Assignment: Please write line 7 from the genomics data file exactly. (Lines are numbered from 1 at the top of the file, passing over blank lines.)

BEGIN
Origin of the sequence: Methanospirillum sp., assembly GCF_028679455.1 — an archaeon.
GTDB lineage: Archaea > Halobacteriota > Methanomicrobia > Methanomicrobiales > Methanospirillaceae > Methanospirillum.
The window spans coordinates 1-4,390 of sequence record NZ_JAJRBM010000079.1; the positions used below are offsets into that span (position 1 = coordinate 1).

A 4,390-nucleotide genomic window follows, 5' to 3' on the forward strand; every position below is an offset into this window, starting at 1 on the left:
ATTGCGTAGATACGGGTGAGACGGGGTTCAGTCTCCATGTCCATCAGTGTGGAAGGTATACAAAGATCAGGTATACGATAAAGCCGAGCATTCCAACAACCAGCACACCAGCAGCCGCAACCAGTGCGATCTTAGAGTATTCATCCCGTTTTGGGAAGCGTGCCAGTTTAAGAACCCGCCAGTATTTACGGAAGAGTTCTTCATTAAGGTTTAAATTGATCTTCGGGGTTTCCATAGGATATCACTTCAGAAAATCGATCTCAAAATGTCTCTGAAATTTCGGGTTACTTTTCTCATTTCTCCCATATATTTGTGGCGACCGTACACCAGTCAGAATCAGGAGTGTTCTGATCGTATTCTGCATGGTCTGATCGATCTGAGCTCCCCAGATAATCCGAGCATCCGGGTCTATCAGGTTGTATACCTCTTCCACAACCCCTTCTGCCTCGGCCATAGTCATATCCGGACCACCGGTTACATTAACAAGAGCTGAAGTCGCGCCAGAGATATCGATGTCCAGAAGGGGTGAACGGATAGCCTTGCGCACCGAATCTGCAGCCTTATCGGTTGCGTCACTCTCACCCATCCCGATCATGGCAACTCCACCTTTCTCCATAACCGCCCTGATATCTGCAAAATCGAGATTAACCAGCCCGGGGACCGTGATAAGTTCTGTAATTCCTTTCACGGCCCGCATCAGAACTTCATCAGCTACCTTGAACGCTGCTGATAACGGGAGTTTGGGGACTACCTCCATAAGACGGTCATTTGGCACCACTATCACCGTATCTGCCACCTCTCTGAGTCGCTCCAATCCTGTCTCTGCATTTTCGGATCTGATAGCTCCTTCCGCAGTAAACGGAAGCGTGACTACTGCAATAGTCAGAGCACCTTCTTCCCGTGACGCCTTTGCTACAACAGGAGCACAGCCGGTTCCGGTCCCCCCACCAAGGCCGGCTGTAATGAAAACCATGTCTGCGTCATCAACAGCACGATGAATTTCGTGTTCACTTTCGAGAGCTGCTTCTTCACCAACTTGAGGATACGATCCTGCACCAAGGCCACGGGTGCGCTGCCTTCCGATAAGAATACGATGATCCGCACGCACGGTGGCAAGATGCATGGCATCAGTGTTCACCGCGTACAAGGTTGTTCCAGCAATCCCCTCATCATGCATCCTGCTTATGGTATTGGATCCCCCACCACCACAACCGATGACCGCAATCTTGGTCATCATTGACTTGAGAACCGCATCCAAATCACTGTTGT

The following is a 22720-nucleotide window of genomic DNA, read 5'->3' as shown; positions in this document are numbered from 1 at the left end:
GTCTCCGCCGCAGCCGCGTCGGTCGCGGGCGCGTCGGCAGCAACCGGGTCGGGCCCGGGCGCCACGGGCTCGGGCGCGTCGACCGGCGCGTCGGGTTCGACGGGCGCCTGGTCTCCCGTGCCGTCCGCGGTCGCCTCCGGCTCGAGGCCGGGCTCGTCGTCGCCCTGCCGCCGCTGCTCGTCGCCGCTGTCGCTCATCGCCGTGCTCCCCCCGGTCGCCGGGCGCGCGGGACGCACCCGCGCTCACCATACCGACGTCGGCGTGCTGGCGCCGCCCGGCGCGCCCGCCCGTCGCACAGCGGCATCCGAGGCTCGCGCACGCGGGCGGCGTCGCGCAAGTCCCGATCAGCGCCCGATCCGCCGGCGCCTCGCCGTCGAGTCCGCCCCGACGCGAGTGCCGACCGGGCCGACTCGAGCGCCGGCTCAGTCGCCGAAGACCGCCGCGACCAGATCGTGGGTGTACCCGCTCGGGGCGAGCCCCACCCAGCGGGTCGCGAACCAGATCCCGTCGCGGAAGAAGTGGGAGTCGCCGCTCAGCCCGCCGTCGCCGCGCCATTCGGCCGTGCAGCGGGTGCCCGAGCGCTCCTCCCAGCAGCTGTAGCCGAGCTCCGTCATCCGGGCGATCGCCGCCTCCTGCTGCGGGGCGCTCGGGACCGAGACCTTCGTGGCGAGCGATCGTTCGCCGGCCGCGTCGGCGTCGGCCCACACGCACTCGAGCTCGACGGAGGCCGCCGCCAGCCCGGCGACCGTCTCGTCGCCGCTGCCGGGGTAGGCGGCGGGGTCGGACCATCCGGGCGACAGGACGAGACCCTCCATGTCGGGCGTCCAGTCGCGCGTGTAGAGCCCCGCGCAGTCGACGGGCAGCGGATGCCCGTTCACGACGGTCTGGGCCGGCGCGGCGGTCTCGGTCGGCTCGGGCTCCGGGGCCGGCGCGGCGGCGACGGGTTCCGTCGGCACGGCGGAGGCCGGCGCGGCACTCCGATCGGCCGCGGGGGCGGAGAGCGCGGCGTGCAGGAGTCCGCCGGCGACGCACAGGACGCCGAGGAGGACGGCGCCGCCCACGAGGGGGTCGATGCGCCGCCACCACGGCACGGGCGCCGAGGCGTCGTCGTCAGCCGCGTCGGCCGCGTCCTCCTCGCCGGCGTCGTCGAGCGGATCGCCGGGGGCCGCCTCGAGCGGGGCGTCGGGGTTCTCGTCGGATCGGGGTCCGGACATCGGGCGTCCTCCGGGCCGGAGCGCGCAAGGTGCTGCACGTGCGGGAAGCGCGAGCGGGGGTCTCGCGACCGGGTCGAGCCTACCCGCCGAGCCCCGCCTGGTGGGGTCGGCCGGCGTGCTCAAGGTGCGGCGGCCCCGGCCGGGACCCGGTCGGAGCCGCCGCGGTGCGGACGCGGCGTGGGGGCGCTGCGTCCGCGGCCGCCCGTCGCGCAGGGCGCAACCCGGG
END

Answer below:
GTCTCCGCCGCAGCCGCGTCGGTCGCGGGCGCGTCGGCAGCAACCGGGTCGGGCCCGGGCGCCACGGGCTCGGGCGCGTCGACCGGCGCGTCGGGTTCGACGGGCGCCTGGTCTCCCGTGCCGTCCGCGGTCGCCTCCGGCTCGAGGCCGGGCTCGTCGTCGCCCTGCCGCCGCTGCTCGTCGCCGCTGTCGCTCATCGCCGTGCTCCCCCCGGTCGCCGGGCGCGCGGGACGCACCCGCGCTCACCATACCGACGTCGGCGTGCTGGCGCCGCCCGGCGCGCCCGCCCGTCGCACAGCGGCATCCGAGGCTCGCGCACGCGGGCGGCGTCGCGCAAGTCCCGATCAGCGCCCGATCCGCCGGCGCCTCGCCGTCGAGTCCGCCCCGACGCGAGTGCCGACCGGGCCGACTCGAGCGCCGGCTCAGTCGCCGAAGACCGCCGCGACCAGATCGTGGGTGTACCCGCTCGGGGCGAGCCCCACCCAGCGGGTCGCGAACCAGATCCCGTCGCGGAAGAAGTGGGAGTCGCCGCTCAGCCCGCCGTCGCCGCGCCATTCGGCCGTGCAGCGGGTGCCCGAGCGCTCCTCCCAGCAGCTGTAGCCGAGCTCCGTCATCCGGGCGATCGCCGCCTCCTGCTGCGGGGCGCTCGGGACCGAGACCTTCGTGGCGAGCGATCGTTCGCCGGCCGCGTCGGCGTCGGCCCACACGCACTCGAGCTCGACGGAGGCCGCCGCCAGCCCGGCGACCGTCTCGTCGCCGCTGCCGGGGTAGGCGGCGGGGTCGGACCATCCGGGCGACAGGACGAGACCCTCCATGTCGGGCGTCCAGTCGCGCGTGTAGAGCCCCGCGCAGTCGACGGGCAGCGGATGCCCGTTCACGACGGTCTGGGCCGGCGCGGCGGTCTCGGTCGGCTCGGGCTCCGGGGCCGGCGCGGCGGCGACGGGTTCCGTCGGCACGGCGGAGGCCGGCGCGGCACTCCGATCGGCCGCGGGGGCGGAGAGCGCGGCGTGCAGGAGTCCGCCGGCGACGCACAGGACGCCGAGGAGGACGGCGCCGCCCACGAGGGGGTCGATGCGCCGCCACCACGGCACGGGCGCCGAGGCGTCGTCGTCAGCCGCGTCGGCCGCGTCCTCCTCGCCGGCGTCGTCGAGCGGATCGCCGGGGGCCGCCTCGAGCGGGGCGTCGGGGTTCTCGTCGGATCGGGGTCCGGACATCGGGCGTCCTCCGGGCCGGAGCGCGCAAGGTGCTGCACGTGCGGGAAGCGCGAGCGGGGGTCTCGCGACCGGGTCGAGCCTACCCGCCGAGCCCCGCCTGGTGGGGTCGGCCGGCGTGCTCAAGGTGCGGCGGCCCCGGCCGGGACCCGGTCGGAGCCGCCGCGGTGCGGACGCGGCGTGGGGGCGCTGCGTCCGCGGCCGCCCGTCGCGCAGGGCGCAACCCGGG